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Dysfunctional Analysis Part 1

posted by Jay Lawrence Westbrook

Warning: Grumpy Alert. I am grumpy because the ABI Commission’s recent report rejected any reform of the bizarre American approach to executory contracts, which requires a quality of “executoriness” in a contract before it can be assumed or rejected. (Think of Stephen Colbert and “truthiness.”) Worse still, it recommended codifying the Countryman test, which was a great advance in its day but has been rendered hopelessly outdated by statutory changes and modern contract practices—e.g. in options and LLC memberships. Shutterstock_112522430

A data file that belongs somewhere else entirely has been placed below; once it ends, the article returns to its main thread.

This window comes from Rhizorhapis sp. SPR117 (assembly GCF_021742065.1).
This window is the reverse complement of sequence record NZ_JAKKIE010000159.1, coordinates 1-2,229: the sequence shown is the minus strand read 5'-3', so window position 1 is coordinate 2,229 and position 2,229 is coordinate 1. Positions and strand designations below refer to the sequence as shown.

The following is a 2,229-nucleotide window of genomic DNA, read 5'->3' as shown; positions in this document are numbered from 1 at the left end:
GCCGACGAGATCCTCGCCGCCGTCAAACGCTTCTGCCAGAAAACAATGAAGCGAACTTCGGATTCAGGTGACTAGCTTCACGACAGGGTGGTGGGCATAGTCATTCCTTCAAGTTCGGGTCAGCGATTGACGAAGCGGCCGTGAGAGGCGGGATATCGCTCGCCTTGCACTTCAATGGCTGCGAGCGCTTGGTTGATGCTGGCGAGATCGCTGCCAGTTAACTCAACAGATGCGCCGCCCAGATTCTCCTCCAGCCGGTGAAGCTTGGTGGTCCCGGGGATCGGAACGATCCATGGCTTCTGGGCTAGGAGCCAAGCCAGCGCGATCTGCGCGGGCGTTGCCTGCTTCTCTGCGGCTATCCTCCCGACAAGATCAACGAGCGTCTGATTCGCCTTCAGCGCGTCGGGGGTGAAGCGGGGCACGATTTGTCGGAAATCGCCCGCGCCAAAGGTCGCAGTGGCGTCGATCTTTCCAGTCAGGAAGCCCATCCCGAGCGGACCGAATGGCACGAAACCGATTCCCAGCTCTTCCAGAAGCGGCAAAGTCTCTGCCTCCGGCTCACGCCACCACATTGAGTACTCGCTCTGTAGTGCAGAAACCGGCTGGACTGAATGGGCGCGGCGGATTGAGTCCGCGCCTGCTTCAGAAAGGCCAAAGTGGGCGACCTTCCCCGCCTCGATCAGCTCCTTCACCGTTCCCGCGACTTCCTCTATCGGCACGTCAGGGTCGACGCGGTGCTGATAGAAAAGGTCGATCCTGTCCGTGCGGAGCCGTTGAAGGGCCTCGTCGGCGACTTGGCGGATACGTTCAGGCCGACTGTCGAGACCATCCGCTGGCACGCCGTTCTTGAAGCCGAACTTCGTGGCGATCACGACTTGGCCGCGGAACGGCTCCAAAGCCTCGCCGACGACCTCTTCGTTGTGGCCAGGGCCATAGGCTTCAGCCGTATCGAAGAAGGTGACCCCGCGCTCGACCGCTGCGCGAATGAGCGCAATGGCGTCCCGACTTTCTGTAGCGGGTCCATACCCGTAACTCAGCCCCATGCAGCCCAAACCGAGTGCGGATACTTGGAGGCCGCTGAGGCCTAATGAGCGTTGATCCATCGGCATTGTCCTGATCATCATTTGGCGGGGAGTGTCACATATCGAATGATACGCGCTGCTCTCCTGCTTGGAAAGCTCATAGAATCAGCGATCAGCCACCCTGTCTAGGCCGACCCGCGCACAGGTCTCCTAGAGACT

One reason for the Commission’s recommendation was “the perceived value in maintaining some type of gating feature to vet those contracts that a debtor in possession could assume, assign, or reject in the chapter 11 case.” A reasonable conclusion from that would be that the reason for retaining the old test was that continued confusion and inconsistency would help counterparties to maneuver in the fog. But no. The Report explains that the case law is so predictable that eliminating executoriness would just create more litigation. For those who have recently reviewed that case law, I can only assure you I am not making this up. (Please note I don’t for a moment blame this error of the Commission majority on its excellent reporter.)